After the Panama Papers, the European Commission felt the need to react to the change in public mood. The Commission was already working on measures to force international companies to disclose their earnings and tax bills in the EU, but following the Panama leaks, EC officials toughened up the plans to include tax havens as well. If the move goes ahead, all large companies trading in Europe, including subsidiaries of non-European businesses, will have to publish how much tax they pay outside the EU, including detailed country-by-country information on their finances in tax havens.
Despite the changes in policy, there is clearly a long way to go in tackling the tax abuse of global corporations. One stumbling block in the EU is the absence of an official list of tax havens, although Commission officials have promised one will within months. A further problem is the deep ambivalence of global leaders on the issue. This is exemplified by the contradictory positions of David Cameron.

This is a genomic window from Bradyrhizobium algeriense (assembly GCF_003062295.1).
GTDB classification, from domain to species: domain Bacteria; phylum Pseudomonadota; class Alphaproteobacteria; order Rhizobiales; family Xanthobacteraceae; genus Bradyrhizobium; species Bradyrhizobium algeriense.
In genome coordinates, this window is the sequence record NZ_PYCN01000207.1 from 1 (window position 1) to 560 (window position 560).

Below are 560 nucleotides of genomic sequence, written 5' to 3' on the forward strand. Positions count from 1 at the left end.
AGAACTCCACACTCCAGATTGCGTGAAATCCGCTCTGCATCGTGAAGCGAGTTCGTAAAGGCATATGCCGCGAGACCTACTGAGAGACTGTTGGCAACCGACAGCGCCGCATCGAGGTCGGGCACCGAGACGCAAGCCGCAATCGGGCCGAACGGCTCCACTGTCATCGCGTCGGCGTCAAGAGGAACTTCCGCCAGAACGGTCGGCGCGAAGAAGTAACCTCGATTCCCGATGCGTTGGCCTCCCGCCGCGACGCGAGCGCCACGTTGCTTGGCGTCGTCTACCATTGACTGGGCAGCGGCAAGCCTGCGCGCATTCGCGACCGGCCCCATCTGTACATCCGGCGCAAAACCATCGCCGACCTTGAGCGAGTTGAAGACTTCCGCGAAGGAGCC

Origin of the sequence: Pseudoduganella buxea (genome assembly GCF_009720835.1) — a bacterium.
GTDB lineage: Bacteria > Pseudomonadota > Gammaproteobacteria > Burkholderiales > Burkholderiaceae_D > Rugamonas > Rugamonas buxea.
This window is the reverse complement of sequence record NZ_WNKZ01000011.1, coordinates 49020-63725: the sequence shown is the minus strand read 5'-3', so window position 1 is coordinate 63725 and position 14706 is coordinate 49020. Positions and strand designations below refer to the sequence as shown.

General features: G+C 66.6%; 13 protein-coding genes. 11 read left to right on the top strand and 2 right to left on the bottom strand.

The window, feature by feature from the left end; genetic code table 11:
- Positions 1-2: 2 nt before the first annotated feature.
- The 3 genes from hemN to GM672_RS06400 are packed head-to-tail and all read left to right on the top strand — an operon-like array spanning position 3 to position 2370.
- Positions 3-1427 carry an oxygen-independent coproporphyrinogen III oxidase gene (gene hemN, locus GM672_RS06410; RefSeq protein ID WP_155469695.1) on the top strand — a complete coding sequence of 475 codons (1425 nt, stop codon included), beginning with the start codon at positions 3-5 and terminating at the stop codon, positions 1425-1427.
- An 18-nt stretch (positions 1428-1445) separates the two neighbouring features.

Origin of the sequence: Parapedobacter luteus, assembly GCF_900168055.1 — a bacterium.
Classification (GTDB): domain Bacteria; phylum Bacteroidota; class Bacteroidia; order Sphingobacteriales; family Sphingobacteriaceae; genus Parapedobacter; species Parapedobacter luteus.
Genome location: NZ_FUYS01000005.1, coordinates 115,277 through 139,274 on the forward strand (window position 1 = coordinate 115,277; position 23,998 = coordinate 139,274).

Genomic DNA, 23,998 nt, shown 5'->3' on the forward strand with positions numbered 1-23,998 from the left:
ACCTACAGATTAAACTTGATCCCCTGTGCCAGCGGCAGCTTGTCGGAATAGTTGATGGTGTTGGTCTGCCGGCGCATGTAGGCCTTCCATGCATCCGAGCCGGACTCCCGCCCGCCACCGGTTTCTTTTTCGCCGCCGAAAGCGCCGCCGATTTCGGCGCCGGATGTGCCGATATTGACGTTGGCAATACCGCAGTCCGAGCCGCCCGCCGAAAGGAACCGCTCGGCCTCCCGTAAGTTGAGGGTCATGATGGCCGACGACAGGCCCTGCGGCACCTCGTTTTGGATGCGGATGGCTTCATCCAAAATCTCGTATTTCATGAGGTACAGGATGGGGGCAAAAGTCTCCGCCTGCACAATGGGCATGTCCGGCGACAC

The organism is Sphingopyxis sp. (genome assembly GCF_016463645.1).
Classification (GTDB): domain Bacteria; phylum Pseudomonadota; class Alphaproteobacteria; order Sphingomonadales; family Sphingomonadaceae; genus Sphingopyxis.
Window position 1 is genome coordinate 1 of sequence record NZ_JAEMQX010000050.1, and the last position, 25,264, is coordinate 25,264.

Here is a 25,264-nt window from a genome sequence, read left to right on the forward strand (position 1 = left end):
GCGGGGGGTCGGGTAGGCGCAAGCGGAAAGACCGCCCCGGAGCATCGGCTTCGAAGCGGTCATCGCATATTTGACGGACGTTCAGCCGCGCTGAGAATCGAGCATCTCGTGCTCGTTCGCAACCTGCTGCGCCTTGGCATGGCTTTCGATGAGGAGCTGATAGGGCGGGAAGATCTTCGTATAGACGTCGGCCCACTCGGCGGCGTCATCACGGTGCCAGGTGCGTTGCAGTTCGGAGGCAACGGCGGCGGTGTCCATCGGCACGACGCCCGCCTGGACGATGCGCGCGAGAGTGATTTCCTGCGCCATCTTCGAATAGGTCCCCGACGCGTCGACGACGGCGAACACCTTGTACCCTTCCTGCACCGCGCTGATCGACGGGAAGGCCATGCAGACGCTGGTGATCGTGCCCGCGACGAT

The British PM claims to be doing more than any previous British leader to tackle tax evasion, but he rushed to the defence of his father Ian, who ran an offshore fund, Blairmore Holdings, which was based in the Bahamas and concealed millions of pounds in tax for decades. Cameron implausibly said his father had done nothing unethical and the trust had not been set up to hide tax, but the stigma caused his popularity ratings to plummet.